A martial art lesson learned

I went to China in the autumn of 2007 to learn, to meet people and to see places and things. I had in mind to train in martial arts and add to the skill level I had reached after nine years of practicing taijiquan. I had been to China once before on a similar quest and I expected I would be exposed to my weak points once again. I also hoped to gain insight into my potential. As it turned out, I glimpsed what I actually already knew, what I had heard or read somewhere along the way. This time I was renewed with a feeling that I could actually put insights into practice. 

In tai chi there is a learning method we use. You progress from visualization to internalization, from initial exposure of an idea to eventual incorporation into everyday practice. The specifics vary, but I think the lesson I sought had something to do with this: What I already knew, but had yet to place into practice (internalize). 

One event represents the lesson. It’s simple and mundane; but isn’t that where so many of our lessons are—hidden in the everyday? It was the last night of a training trip that my teacher, Master George Xu, had organized. We were all going to be together as a group for the final night before returning to our respective countries and homes. There must have been 60 or more individuals in our training group. We arrived late to our hotel after an unexpected all-day bus ride from our training location. Friday rush hour in Shanghai delayed us by hours. The traffic jams challenged even the most patient person. Once we finally filed off the buses the hotel registration process was chaos. There were not enough rooms even though they knew we would be arriving. 

Many of us ended up at another hotel 10 minutes walk away. We paid extra for a luxury suite, but I never figured out what luxury meant because our room looked just like the standard double that we had stayed in all along on our journey. It seemed that names of things were sometimes more important than substance. 

I took two hours to get a room and finally move our baggage up to the 14th floor. I waited with the bags while my companion checked us in. The lobby was cluttered with luggage and people standing and milling around, lined up for room check in. There was barely enough of an aisle for individuals to negotiate among the mounds of luggage.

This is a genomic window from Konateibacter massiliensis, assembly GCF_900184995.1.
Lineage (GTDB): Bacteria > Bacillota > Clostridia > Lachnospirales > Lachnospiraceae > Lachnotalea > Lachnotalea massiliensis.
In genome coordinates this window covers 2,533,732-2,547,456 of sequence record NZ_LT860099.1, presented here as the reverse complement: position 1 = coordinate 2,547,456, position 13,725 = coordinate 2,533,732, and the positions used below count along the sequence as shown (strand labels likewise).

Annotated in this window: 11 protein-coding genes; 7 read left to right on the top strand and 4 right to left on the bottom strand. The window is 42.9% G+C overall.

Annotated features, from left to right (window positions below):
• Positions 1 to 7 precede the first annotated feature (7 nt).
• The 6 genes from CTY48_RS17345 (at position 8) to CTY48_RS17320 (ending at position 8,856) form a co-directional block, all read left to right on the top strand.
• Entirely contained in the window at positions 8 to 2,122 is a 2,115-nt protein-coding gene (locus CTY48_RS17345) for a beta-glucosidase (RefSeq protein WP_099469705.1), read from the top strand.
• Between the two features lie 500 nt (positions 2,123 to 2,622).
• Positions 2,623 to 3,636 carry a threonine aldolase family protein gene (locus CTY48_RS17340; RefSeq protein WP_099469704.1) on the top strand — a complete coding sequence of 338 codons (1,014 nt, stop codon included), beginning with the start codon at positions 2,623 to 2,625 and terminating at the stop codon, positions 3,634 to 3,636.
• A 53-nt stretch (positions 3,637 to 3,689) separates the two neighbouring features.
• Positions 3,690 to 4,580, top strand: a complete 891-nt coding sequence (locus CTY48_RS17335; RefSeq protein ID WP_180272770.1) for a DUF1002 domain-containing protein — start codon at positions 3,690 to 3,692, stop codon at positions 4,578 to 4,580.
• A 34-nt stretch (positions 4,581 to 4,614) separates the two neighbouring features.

Across the narrow expressway where I waited stood Eldrid, an amiable woman from Norway, with whom I chatted while we waited for our partners to procure housing for the night.

After a long day some people were frustrated and short-tempered. Some were ill from intestinal disorders (I do not recommend eating the cold duck). Some, like me, contracted upper respiratory inflammation from the heavily polluted air. I felt particularly bad for two women suffering from diarrhea and who still had to wait for a room like the rest of us. They were too ill to be angry.

Right in the middle of all this, Eldrid said in broken English with a happy, smiling face, “I don’t know why anyone should be angry, they are martial artists. Isn’t this just the sort of situation that we train for?”

I stepped over to her side of the aisle to clarify what she said because of her broken English and because I could not hear well over the din. I knew what she meant, because it rang a bell in my mind and reminded me of something I had read in a book by Carlos Castaneda in which he had asked his teacher, a mysterious shaman known as Don Juan Matus, what he meant by the term “discipline.” 

Don Juan’s answer was “Discipline is simply the ability to face the unexpected with serenity within yourself.” To find a serene heart and clear mind where things don’t go as expected.

Eldrid was correct. This is exactly the kind of thing that martial artists prepare for. It was an astute observation on her part. It was also just what I had been subconsciously practicing. She woke me up to the lesson that I had been seeking. Sometimes you are practicing the principles without realizing you are. You have internalized them.

Looking back on that three-week journey I found a number of similar situations in which my patience was challenged. Some in which I reacted with patience and forbearance, other times with frustration and a fretting mind. 


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